Stories Online

The Strange Case of Mr. Hedford's House

posted Nov 27, 2009, 8:51 AM by Jonathan Sherwood   [ updated Nov 28, 2009, 7:00 AM ]

The idea struck Mr. Hedford one night while watching the evening news over a bowl of buttered rice. Eric Schettino, the actor and late-in-life wetlands activist, had died. He was seventy-two. The idea came over Mr. Hedford--Harold--so gently it wasn’t until the blaring commercial break that he resumed chewing. He looked up at the walls of his bedroom, at the leaning curtain rod, the crack in the ceiling--and things were never the same..."

Here is a fun little short-short (about 1,200 words) about a guy who realizes he can use his one talent to make a mark in the world. I wrote this at the same time I was writing Graying Sea, but the two stories couldn't be more different.

Read The Strange Case of Mr. Hedford's House online or in a printable version here.

Spider, Spider

posted Nov 27, 2009, 8:39 AM by Jonathan Sherwood   [ updated Nov 27, 2009, 9:05 AM ]

It was a bad rain. Like knitting needles stabbing you in place. Insect collector needles. Days since the streetlights slept. It came down dull and mad. Straight and muttering. It stabbed at me, so I ran. At the corner of Crost and Lake I slipped on the worn concrete and fell hard against the sidewalk, but I didn’t stop. I didn’t even slow down..."

An agoraphobe, a stripper, a double amputee, a street musician, and a laundromat owner are a group of misfit friends. Holding them all together is William, a kind, one-armed, photographer with great aspirations. But when a freak storm leads to weeks of dreary, incessant rain, the group's little island of solace begins to crack, and someone--or something--starts stalking William.

12,000 words, noir-ish speculative fiction. Read Spider, Spider online, or as a nicely formatted PDF.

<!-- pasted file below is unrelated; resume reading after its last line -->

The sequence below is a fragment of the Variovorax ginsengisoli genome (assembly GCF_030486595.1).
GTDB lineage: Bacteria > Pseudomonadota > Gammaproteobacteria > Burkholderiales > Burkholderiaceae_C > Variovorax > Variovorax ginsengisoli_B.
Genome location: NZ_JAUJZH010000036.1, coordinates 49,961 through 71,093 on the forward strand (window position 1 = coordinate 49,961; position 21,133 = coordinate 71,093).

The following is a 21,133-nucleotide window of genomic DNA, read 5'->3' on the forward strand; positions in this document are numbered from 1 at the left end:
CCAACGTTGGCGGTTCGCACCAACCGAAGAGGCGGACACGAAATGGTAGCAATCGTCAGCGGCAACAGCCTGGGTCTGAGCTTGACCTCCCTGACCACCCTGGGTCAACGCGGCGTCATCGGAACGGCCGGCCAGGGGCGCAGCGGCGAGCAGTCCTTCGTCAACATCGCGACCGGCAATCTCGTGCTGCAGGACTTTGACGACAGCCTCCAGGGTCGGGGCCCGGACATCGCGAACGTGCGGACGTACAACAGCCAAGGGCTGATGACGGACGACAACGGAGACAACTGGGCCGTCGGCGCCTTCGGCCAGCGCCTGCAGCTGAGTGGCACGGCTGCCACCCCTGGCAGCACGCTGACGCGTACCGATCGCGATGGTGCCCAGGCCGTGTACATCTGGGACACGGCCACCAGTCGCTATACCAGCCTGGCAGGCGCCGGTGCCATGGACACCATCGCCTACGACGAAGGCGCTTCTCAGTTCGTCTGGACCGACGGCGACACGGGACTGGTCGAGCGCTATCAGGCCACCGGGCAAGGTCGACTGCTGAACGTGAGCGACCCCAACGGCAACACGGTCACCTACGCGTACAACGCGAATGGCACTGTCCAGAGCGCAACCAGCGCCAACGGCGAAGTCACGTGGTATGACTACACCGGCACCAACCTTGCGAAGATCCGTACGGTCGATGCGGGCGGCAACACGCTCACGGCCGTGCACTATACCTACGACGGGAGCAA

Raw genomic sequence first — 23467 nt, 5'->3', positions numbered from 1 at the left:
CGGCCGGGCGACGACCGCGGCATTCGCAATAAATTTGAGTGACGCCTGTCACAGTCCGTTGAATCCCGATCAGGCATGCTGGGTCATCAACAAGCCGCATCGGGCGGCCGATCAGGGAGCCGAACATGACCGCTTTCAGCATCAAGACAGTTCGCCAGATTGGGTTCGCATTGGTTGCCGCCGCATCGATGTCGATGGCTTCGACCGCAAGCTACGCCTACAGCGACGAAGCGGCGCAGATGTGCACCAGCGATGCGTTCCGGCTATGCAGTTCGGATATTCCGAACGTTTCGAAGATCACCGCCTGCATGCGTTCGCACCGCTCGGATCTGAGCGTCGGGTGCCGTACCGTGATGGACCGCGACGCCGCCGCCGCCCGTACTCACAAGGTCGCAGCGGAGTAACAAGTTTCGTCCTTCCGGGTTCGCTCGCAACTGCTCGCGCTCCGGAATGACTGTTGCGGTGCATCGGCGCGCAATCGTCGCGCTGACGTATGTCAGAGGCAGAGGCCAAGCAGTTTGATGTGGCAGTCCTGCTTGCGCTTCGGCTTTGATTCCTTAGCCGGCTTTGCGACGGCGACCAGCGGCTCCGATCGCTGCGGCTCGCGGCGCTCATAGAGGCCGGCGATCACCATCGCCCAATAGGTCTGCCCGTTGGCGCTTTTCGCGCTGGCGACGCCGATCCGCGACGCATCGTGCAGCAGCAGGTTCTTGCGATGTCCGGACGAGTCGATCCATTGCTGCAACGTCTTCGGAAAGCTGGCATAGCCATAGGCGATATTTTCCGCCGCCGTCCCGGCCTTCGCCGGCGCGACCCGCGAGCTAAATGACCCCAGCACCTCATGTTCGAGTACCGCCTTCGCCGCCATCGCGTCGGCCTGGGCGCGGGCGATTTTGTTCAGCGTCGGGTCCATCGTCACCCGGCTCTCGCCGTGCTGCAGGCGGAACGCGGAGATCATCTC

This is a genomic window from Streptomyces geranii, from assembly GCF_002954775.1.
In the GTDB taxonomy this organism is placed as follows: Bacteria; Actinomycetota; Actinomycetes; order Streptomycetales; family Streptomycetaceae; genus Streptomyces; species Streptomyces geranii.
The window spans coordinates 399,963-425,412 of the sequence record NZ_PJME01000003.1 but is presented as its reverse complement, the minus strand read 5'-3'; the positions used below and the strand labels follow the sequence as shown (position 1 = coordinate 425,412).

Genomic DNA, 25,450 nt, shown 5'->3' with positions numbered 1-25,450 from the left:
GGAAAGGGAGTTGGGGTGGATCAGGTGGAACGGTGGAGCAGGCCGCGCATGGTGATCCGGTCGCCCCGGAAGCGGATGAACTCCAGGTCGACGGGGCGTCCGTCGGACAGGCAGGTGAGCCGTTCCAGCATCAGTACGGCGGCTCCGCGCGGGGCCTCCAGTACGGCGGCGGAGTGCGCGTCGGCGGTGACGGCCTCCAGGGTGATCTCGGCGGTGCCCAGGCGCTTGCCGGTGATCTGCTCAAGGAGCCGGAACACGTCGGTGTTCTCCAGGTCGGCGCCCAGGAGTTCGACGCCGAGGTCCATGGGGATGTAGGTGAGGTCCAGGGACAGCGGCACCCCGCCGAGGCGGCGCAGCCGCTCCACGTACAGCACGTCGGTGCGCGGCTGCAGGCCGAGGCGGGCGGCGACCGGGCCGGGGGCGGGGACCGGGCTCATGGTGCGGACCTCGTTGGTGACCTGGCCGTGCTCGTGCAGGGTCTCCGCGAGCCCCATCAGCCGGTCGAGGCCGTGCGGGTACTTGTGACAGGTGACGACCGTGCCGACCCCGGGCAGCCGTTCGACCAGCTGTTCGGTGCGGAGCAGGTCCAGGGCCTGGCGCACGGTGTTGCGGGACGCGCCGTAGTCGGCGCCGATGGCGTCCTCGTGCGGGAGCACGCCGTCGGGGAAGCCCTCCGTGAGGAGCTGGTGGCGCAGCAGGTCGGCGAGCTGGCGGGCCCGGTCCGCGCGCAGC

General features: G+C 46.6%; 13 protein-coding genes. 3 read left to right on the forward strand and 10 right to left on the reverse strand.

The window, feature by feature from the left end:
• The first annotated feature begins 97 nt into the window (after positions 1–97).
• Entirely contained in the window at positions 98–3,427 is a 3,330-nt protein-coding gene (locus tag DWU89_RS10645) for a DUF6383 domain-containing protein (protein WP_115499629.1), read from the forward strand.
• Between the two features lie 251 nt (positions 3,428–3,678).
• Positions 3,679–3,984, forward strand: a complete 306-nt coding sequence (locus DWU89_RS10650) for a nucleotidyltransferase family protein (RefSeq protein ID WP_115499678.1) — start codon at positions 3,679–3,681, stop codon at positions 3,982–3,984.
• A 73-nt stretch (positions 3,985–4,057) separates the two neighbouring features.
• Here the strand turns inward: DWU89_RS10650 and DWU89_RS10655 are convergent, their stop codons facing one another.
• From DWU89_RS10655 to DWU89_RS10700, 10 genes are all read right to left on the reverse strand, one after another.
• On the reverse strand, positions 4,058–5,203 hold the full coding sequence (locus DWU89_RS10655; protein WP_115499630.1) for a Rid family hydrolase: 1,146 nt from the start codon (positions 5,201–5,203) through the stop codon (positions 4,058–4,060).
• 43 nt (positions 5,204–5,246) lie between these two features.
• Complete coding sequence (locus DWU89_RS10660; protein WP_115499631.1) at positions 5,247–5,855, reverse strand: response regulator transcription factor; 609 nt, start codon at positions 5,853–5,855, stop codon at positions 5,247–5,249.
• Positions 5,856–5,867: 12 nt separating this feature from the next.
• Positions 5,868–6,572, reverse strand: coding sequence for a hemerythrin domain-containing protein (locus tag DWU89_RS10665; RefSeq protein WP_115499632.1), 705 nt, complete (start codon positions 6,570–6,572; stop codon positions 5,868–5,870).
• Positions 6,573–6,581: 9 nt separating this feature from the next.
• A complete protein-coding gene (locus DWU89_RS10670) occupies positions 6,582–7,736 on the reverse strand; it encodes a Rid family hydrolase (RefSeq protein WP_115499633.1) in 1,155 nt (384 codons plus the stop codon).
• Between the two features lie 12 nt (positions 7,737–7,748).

Under the Graying Sea

posted Nov 26, 2009, 6:57 PM by Jonathan Sherwood   [ updated Nov 27, 2009, 8:20 PM ]


Tessa’s head snapped back into its cradle and her lips slid away from her teeth. The shock slapped the fog off the inside of her helmet and misted her face. Behind her, Loránd groaned as he pressed into his own seat. And behind him, past two hundred pounding meters of metal and deuterium, the largest protospike engine in history opened its mouth and screamed at the stars. Nothing went wrong. Not at first..."

"This is science fiction. Hard science fiction — the Real Stuff, not the so-called “hard SF” that’s nothing more than galactic adventures and thrilling space battles, in which a futuristic veneer overlays the fantastic core. Here, the wormhole is the only concession to unreality. Very rarely do we see this kind of fiction these days, and more rarely still do we see it done this well." - Internet Review of Science Fiction

12,000 words long, heavily physics-oriented science fiction, first published in Asimov's Science Fiction in February 2006.

Read Under the Graying Sea online or in a printable version here. You can also listen to it as an audiobook, read by Mur Lafferty, here.

Additional reviews can be found 

Caught Awry

posted Oct 14, 2009, 11:11 PM by Unknown user   [ updated Nov 27, 2009, 8:28 PM by Jonathan Sherwood ]

It’s not like I’m suicidal or nothing, I just felt crappy and sort of felt like getting hit a lot might kinda knock it out of me. So I paid each of ‘em thirty bucks to do it, and the thing is the one guy probably would have done it for free. I mean he was that sledge-head type and all. I don’t mean to stereotype him just ‘cause he was really big. And had that dumb goatee and breathed through his mouth..."

Another very short one (about 2,000 words). This one is a modern riff on a classic literary character, perhaps with his prime trait amplified a bit and a healthy dose of my own mindset during college mixed in. And yes, it is supposed to be one, single paragraph.

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